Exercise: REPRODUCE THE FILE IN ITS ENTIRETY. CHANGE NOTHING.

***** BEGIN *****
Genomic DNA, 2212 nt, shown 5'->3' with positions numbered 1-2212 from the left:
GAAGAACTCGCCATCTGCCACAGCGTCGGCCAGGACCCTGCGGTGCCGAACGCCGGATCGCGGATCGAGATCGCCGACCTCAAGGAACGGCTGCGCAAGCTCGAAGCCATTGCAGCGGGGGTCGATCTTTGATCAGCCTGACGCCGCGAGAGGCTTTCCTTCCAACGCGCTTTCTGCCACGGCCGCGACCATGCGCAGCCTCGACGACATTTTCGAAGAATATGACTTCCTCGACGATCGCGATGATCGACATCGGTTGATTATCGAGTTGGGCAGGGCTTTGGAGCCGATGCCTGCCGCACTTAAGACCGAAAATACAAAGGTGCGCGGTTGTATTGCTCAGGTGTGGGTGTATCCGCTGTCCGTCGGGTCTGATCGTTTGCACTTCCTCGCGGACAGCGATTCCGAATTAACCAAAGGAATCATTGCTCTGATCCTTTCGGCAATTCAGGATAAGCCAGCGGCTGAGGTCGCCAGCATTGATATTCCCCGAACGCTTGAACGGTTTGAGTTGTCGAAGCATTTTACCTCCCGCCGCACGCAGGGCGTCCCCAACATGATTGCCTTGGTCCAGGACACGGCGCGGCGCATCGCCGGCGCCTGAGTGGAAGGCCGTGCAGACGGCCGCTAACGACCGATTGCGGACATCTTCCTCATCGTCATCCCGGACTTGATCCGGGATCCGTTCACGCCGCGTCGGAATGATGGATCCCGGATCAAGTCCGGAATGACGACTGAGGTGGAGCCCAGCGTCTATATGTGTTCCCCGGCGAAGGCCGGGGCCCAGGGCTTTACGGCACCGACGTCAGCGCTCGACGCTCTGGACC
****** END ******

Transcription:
Genomic DNA, 2212 nt, shown 5'->3' with positions numbered 1-2212 from the left:
GAAGAACTCGCCATCTGCCACAGCGTCGGCCAGGACCCTGCGGTGCCGAACGCCGGATCGCGGATCGAGATCGCCGACCTCAAGGAACGGCTGCGCAAGCTCGAAGCCATTGCAGCGGGGGTCGATCTTTGATCAGCCTGACGCCGCGAGAGGCTTTCCTTCCAACGCGCTTTCTGCCACGGCCGCGACCATGCGCAGCCTCGACGACATTTTCGAAGAATATGACTTCCTCGACGATCGCGATGATCGACATCGGTTGATTATCGAGTTGGGCAGGGCTTTGGAGCCGATGCCTGCCGCACTTAAGACCGAAAATACAAAGGTGCGCGGTTGTATTGCTCAGGTGTGGGTGTATCCGCTGTCCGTCGGGTCTGATCGTTTGCACTTCCTCGCGGACAGCGATTCCGAATTAACCAAAGGAATCATTGCTCTGATCCTTTCGGCAATTCAGGATAAGCCAGCGGCTGAGGTCGCCAGCATTGATATTCCCCGAACGCTTGAACGGTTTGAGTTGTCGAAGCATTTTACCTCCCGCCGCACGCAGGGCGTCCCCAACATGATTGCCTTGGTCCAGGACACGGCGCGGCGCATCGCCGGCGCCTGAGTGGAAGGCCGTGCAGACGGCCGCTAACGACCGATTGCGGACATCTTCCTCATCGTCATCCCGGACTTGATCCGGGATCCGTTCACGCCGCGTCGGAATGATGGATCCCGGATCAAGTCCGGAATGACGACTGAGGTGGAGCCCAGCGTCTATATGTGTTCCCCGGCGAAGGCCGGGGCCCAGGGCTTTACGGCACCGACGTCAGCGCTCGACGCTCTGGACC